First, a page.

Finding my rose-tinted glasses
And why it matters that you find yours too
It took a while before he agreed to follow his girlfriend to the shore. And honestly, I don't blame him. It was cold, raining and every gust of wind held enough power to make you lose your balance. I remember looking at the girl, wondering why on earth she wanted to go now. After all, I had been walking behind them for long enough to learn that she's studying in Brighton. She could go anytime. Why now?
The girl looked at him lovingly and with the playfulness of a child, kept pulling his jacket until he finally gave in and followed her. I stayed behind, looking at them as they made their way down, over the rocky beach and towards the water. She stopped a few times to collect some rocks and he simply smiled, softly shaking his head as her excitement grew bigger and bigger.
Meanwhile, I was standing on the bridge in the pouring rain, enthusiastically watching this couple I had never seen before. My hair looked like I had just stepped out of the shower and I could sense being watched by eyes filled with question -which is ironic I know- but I just couldn't help but feel mesmerized by the girl's radiating happiness.
And that's when I realized the power of love. Suddenly I understood the importance of focusing on the right things.
In similar circumstances -ones that are usually considered to be negative or inconvenient, like rain- most people wouldn't have taken the time to give meaning to what otherwise would've been a meaningless moment. Not many people go out of their way to take an ordinary moment and turn it into an extraordinary one. One worth remembering. It’s rarely the place or the moment or the object that’s remarkable. Usually it’s the attention we give something, or even the awareness of experiencing something that makes it desirable, not the thing itself.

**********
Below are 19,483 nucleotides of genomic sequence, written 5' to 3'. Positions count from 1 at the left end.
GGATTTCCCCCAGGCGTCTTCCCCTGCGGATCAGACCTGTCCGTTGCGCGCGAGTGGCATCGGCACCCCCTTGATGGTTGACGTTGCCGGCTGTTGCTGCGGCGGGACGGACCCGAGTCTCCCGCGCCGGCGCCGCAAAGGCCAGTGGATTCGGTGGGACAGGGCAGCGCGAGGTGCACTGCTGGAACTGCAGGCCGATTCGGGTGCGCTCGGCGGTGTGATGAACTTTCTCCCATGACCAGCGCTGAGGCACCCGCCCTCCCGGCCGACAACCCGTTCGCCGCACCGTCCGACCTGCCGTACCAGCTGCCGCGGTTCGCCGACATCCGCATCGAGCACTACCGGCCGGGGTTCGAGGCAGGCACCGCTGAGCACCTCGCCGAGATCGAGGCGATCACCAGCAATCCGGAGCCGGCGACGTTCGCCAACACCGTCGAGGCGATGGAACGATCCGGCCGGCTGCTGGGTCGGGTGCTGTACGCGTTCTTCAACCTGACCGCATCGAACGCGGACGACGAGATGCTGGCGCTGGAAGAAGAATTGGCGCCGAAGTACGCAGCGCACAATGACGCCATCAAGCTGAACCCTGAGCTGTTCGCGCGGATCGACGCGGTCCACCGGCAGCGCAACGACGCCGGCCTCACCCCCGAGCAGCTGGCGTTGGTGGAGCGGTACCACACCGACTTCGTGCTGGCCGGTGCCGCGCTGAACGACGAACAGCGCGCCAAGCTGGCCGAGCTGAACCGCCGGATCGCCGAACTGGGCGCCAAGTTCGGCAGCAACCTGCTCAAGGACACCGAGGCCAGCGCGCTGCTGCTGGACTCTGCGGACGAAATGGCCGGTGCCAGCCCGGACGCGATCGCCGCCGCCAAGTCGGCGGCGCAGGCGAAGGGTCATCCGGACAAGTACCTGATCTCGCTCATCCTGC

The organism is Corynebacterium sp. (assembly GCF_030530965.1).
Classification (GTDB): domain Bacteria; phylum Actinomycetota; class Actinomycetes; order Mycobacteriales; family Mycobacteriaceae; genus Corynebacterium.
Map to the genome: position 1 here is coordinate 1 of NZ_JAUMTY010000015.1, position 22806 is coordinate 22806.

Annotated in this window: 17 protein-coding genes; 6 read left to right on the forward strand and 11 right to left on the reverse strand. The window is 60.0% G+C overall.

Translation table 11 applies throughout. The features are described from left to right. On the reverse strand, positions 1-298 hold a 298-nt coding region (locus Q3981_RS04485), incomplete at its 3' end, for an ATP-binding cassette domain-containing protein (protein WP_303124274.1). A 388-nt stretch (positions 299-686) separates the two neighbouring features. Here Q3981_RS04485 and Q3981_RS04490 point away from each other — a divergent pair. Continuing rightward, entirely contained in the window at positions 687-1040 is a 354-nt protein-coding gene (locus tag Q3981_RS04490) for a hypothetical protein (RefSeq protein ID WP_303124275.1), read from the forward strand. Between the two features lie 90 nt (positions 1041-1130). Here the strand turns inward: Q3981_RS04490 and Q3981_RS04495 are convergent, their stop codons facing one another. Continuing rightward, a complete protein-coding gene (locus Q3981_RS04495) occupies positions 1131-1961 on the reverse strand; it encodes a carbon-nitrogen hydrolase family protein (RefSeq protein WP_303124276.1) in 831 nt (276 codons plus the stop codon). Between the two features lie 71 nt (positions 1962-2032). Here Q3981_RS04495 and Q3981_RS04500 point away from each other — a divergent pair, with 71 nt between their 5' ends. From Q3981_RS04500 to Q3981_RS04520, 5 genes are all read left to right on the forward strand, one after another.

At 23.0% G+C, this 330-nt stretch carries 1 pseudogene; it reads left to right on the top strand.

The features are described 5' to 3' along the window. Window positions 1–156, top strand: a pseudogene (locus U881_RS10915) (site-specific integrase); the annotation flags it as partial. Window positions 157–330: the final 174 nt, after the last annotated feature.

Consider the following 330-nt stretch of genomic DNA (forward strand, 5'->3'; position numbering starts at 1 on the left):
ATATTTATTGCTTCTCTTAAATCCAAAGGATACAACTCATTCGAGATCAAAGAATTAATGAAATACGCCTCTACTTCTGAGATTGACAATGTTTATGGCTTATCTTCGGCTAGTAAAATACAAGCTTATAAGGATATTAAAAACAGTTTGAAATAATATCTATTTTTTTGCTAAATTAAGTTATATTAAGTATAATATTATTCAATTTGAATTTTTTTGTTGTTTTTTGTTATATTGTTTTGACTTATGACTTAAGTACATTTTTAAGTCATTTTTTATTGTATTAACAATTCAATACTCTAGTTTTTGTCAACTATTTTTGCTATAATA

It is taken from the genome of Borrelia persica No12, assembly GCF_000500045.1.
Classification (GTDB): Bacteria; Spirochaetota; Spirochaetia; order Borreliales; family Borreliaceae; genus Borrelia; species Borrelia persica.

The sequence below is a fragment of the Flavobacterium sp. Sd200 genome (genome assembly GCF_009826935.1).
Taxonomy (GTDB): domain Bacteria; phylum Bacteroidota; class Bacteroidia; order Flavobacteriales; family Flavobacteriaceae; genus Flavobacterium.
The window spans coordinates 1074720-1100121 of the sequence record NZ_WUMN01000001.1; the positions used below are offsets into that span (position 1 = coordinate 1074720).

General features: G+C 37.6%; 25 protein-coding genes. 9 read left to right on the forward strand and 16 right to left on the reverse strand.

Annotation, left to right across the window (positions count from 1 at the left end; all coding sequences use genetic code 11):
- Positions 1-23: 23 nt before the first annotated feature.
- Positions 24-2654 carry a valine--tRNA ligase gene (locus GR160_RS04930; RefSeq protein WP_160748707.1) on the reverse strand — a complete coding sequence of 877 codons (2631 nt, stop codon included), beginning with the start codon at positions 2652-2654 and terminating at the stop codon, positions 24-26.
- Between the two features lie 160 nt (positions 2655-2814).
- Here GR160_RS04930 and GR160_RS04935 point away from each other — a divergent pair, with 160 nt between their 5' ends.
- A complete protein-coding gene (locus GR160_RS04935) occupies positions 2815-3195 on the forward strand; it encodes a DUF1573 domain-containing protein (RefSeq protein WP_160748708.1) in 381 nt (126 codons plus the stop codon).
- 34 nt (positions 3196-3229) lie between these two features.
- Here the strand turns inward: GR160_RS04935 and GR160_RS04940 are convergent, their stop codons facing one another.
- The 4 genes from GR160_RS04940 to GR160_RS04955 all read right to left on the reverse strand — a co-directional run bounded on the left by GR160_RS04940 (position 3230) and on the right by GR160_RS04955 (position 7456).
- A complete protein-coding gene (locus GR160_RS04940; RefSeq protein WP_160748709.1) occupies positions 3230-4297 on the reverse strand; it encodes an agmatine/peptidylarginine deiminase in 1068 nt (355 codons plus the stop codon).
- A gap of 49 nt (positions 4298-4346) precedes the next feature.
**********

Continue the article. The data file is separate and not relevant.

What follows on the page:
In Dutch we have this expression 'door een roze bril kijken' which translates to 'looking through rose-tinted glasses' and means that when you're in love you tend to look at life differently. Often with more positivity, excitement, and joy, even if your circumstances could be described as unpleasant.
Seeing them make the conscious decision to enjoy the time they have, regardless of the weather, and realizing that I wasn't, was truly astonishing. We often spend so much time complaining about things we can't change, that we completely disregard the fact that time spent complaining is less time spent enjoying.
The sole difference between feeling good and not feeling good is what you decide to focus on. Sure, it might be easier to feel the ecstasy she so fearlessly seemed to emit if you have a loving partner by your side, but luckily that’s not necessary. You don’t need anything from the outside to make you feel loved, or make you experience love on the inside. In fact, the beauty of all this, and the point I’m trying to make, is that the way you experience your life, comes down to the way you perceive it. Which in turn tends to be (positively) affected if you’re in love. In other words: being in love makes life more enjoyable yes, but you don’t need to have a significant other to experience love.
I loved seeing how excited and uplifting that girl was, and how easygoing and encouraging her boyfriend reacted to her. I loved the bridge I was standing on and the buildings I walked past to get there. I love to travel. I love getting lost in different cities and asking strangers for help. I love being asked for help by strangers. I love walking around with a camera to take pictures of things or people that otherwise would’ve been overlooked. I love it when I look at the sky, breath out and notice a feeling of serenity overcoming me. You know what I don’t mind rain.
But when I felt that the rain had entered my shoes, and my socks were getting wet, I realized it was time to leave the couple alone and move along. Before I did however, I decided something really important: to look at life as if I was in love, cause in a way I am. I'm in love with everything life has to offer.
So, before I left them and left Brighton, I picked up the rose-tinted glasses and vowed to never ever ever take them off again.